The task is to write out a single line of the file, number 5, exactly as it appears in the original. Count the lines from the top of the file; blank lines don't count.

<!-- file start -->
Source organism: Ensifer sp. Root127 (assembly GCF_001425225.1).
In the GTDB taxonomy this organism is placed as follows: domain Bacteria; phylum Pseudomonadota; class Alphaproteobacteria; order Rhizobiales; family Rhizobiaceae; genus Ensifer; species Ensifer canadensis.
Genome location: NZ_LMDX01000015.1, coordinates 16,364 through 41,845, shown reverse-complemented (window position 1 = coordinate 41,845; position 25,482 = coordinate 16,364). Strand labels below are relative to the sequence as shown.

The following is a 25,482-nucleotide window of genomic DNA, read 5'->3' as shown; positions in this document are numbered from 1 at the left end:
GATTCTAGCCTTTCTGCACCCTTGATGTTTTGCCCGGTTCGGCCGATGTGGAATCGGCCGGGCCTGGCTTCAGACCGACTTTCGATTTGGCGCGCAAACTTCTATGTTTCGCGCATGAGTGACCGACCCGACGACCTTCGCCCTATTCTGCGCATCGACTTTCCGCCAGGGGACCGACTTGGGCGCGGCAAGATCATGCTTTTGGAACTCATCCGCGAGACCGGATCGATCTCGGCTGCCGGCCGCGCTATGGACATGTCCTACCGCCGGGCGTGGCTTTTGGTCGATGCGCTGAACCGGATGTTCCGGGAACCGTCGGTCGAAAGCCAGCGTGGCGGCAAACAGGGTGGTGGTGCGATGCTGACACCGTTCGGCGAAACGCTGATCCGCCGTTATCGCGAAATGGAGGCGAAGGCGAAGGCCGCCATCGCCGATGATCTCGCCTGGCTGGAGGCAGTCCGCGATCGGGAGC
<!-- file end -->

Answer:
GATTCTAGCCTTTCTGCACCCTTGATGTTTTGCCCGGTTCGGCCGATGTGGAATCGGCCGGGCCTGGCTTCAGACCGACTTTCGATTTGGCGCGCAAACTTCTATGTTTCGCGCATGAGTGACCGACCCGACGACCTTCGCCCTATTCTGCGCATCGACTTTCCGCCAGGGGACCGACTTGGGCGCGGCAAGATCATGCTTTTGGAACTCATCCGCGAGACCGGATCGATCTCGGCTGCCGGCCGCGCTATGGACATGTCCTACCGCCGGGCGTGGCTTTTGGTCGATGCGCTGAACCGGATGTTCCGGGAACCGTCGGTCGAAAGCCAGCGTGGCGGCAAACAGGGTGGTGGTGCGATGCTGACACCGTTCGGCGAAACGCTGATCCGCCGTTATCGCGAAATGGAGGCGAAGGCGAAGGCCGCCATCGCCGATGATCTCGCCTGGCTGGAGGCAGTCCGCGATCGGGAGC